In the midst of global lockdowns, 19-year-old Nairobi-based comedian Elsa Majimbo posted a video saying she “misses no one.” A few months and 1 million Instagram followers later, Majimbo has established herself as one of the most exciting upcoming comedians, having conversations with the likes of Jorja Smith.
While social media, from the start, offered the promise that people could reach far beyond their borders, the global health crisis and subsequent closures of cultural institutions and diminishing in-person gatherings have presented new challenges and opportunities to creatives. There’s hope that, under the influence of Gen Z, the cultural industry might be further democratized and steered towards a more inclusive future post-pandemic, the seeds of which we’re already seeing sprout.
While Majimbo is a leading figure in a new social-first wave of comedy, she didn’t start out with intentions to shift the industry. “When I started posting my clips I didn’t even know it was comedy,” she explains. “They were just videos that brought out the real me and made me extremely happy. Then in the process of putting out my content I found out that I was apparently funny.”
Majimbo enjoys performing for the internet because it allows it to be “just her and her phone.” Although she started posting videos prior to the pandemic, while at a new boarding school where she was struggling to make friends, the comic relief resonated widely during a time when many felt hopeless.
“I think people are able to relate to my videos because the things that I talk about are things that we all experience, regardless of our gender, culture, sexual orientation or nationality,” she says. “I think everyone needs to go for what they think is rightfully theirs. In this world you cannot ask to be included or to be given your fair share. Be yourself, be bold, take risks. It may be a little tough but it’s definitely worth it.” Having first established herself as a viral sensation, Majimbo’s future path will look different than those of many comedians starting out, though it will still include the fundamentals of stand-up and acting.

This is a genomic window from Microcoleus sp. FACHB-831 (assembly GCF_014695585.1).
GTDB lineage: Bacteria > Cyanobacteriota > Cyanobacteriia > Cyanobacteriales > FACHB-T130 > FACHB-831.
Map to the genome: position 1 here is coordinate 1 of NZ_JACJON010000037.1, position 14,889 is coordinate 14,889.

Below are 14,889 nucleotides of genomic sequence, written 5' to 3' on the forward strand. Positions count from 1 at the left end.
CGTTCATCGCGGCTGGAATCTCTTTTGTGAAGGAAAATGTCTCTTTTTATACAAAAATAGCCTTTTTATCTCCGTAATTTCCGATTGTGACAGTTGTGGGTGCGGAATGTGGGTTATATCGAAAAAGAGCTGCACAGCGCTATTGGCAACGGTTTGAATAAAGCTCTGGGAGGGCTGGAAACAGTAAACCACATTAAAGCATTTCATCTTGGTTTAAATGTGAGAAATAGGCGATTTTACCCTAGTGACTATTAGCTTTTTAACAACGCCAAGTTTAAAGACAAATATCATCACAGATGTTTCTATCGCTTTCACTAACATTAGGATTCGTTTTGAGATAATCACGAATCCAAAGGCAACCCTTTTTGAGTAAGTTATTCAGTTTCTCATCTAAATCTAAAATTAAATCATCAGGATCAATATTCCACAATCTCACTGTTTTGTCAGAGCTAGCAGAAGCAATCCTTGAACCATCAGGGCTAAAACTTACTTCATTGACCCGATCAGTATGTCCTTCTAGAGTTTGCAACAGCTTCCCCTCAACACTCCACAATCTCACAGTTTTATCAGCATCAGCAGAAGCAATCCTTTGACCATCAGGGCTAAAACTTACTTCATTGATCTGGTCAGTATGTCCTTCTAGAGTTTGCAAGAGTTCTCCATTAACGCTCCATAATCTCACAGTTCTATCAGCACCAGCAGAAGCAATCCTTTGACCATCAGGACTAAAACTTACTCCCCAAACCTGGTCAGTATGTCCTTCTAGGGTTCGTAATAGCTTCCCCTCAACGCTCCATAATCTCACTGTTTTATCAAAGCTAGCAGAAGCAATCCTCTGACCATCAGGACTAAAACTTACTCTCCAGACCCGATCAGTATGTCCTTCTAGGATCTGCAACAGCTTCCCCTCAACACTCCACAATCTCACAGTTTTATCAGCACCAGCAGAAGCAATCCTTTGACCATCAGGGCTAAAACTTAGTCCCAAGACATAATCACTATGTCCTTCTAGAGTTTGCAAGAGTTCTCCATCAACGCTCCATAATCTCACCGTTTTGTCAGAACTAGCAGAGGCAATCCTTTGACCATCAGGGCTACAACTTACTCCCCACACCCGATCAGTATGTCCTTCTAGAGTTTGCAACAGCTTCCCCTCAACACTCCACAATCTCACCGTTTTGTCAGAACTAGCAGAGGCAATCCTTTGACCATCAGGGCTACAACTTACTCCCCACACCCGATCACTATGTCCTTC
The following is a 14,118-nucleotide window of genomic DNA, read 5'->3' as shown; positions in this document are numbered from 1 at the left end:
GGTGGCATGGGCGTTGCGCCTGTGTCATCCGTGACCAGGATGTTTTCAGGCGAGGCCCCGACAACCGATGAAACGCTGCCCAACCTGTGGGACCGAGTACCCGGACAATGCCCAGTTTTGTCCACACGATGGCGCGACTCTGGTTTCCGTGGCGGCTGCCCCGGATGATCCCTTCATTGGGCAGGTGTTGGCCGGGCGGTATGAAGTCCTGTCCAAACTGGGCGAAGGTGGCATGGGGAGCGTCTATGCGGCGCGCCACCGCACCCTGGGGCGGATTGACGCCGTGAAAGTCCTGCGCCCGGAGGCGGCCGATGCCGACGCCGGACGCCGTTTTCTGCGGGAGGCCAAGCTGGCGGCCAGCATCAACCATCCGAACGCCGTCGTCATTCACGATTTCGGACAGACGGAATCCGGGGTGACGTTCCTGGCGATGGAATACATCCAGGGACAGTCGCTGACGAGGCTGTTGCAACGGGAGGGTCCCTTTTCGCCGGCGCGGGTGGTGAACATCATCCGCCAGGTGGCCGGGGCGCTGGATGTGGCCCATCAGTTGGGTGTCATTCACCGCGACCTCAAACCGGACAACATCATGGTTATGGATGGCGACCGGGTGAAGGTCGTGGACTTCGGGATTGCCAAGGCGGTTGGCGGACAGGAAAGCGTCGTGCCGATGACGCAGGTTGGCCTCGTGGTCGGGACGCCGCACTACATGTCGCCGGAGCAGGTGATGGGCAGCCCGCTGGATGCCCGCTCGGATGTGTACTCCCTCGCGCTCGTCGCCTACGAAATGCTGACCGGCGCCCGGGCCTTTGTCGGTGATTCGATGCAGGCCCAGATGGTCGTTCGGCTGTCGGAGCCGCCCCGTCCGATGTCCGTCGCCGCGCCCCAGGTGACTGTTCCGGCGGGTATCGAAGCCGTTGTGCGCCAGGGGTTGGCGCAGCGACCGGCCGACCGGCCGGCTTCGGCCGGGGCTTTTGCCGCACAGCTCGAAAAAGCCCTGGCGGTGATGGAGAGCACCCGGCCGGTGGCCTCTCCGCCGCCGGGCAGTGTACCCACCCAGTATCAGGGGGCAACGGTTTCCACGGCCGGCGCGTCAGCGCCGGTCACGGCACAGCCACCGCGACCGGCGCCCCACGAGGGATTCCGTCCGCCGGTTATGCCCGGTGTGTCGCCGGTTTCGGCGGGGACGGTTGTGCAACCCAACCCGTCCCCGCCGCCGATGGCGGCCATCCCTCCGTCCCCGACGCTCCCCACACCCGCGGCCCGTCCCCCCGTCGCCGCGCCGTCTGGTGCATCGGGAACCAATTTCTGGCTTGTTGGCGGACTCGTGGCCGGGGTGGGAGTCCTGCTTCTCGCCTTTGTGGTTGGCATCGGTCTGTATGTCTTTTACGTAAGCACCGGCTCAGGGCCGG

Shavone Charles, musician, activist and director of communications and creative partnerships at photography app VSCO, recently spearheaded the VSCO campaign #BlackJoyMatters, an online collection that celebrates Black joy and paints a picture of the Black experience. Charles says that while everyone and everything has been forced to adapt during this time, Gen Z, an already very online generation, have found themselves even more online. “Gen Z are such digital natives already and now many of them have experienced graduating from a mobile device or laptop,” she says. “During my time working at Instagram we were already seeing young people looking to hang out in a community online. Now, we’re seeing even more connectivity in lieu of us being connected in real life.”
Charles says this year has been a time for “self-teaching and self-learning,” as offices and workspaces have become almost redundant. “I think a lot of people are realizing that they can do a lot with less,” she says. “Do you need to pay a ton of money for an office space to have quality creative output? No. Do you have to be around people 24/7 to have community? No.” However, she says that while this has sparked innovation and creativity, it has been a particularly hard time for creatives in underpaid and undervalued industries.
As museums expand their online presences after pandemic closures, the Uffizi Gallery in Florence, Italy, has also taken a comedic approach. Ilde Forgione, one of their social media managers, says they created their TikTok account to try and communicate to a different audience. “The new target we want to focus on are the very young, but without imposing a classic explanation, by speaking their language, with videos focused on the museum’s masterpieces, characterized by a playful and ironic cut, as is the style of TikTok, or, in general, by an emotional approach,” Forgione says.